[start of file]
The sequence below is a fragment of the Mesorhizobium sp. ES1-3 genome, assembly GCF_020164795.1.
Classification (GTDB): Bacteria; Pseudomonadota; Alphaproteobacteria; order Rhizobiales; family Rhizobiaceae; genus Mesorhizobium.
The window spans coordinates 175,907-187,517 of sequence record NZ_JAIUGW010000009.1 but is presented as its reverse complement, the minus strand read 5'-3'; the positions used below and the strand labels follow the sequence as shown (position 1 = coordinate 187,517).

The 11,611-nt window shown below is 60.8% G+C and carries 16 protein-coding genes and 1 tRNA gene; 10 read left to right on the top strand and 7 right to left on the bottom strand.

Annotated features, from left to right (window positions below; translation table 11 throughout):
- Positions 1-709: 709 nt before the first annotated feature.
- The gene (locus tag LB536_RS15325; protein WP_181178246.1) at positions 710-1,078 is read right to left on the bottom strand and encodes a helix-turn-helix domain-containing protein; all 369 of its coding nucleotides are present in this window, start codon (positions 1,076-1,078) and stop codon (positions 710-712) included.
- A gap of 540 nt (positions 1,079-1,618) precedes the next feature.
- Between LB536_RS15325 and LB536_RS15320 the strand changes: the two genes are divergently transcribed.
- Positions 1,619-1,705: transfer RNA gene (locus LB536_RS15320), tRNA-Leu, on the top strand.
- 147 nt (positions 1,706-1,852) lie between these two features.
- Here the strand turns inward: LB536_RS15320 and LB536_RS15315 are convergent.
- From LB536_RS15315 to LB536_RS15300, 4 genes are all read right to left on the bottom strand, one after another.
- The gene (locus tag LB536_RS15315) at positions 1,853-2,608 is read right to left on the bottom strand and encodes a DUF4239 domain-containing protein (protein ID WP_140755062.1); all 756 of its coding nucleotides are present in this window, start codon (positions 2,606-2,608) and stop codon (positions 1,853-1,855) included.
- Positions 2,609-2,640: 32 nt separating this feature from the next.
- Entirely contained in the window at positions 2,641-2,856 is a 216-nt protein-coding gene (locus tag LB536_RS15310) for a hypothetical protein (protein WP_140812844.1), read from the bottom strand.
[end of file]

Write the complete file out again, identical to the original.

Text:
The sequence below is a fragment of the Mesorhizobium sp. ES1-3 genome, assembly GCF_020164795.1.
Classification (GTDB): Bacteria; Pseudomonadota; Alphaproteobacteria; order Rhizobiales; family Rhizobiaceae; genus Mesorhizobium.
The window spans coordinates 175,907-187,517 of sequence record NZ_JAIUGW010000009.1 but is presented as its reverse complement, the minus strand read 5'-3'; the positions used below and the strand labels follow the sequence as shown (position 1 = coordinate 187,517).

The 11,611-nt window shown below is 60.8% G+C and carries 16 protein-coding genes and 1 tRNA gene; 10 read left to right on the top strand and 7 right to left on the bottom strand.

Annotated features, from left to right (window positions below; translation table 11 throughout):
- Positions 1-709: 709 nt before the first annotated feature.
- The gene (locus tag LB536_RS15325; protein WP_181178246.1) at positions 710-1,078 is read right to left on the bottom strand and encodes a helix-turn-helix domain-containing protein; all 369 of its coding nucleotides are present in this window, start codon (positions 1,076-1,078) and stop codon (positions 710-712) included.
- A gap of 540 nt (positions 1,079-1,618) precedes the next feature.
- Between LB536_RS15325 and LB536_RS15320 the strand changes: the two genes are divergently transcribed.
- Positions 1,619-1,705: transfer RNA gene (locus LB536_RS15320), tRNA-Leu, on the top strand.
- 147 nt (positions 1,706-1,852) lie between these two features.
- Here the strand turns inward: LB536_RS15320 and LB536_RS15315 are convergent.
- From LB536_RS15315 to LB536_RS15300, 4 genes are all read right to left on the bottom strand, one after another.
- The gene (locus tag LB536_RS15315) at positions 1,853-2,608 is read right to left on the bottom strand and encodes a DUF4239 domain-containing protein (protein ID WP_140755062.1); all 756 of its coding nucleotides are present in this window, start codon (positions 2,606-2,608) and stop codon (positions 1,853-1,855) included.
- Positions 2,609-2,640: 32 nt separating this feature from the next.
- Entirely contained in the window at positions 2,641-2,856 is a 216-nt protein-coding gene (locus tag LB536_RS15310) for a hypothetical protein (protein WP_140812844.1), read from the bottom strand.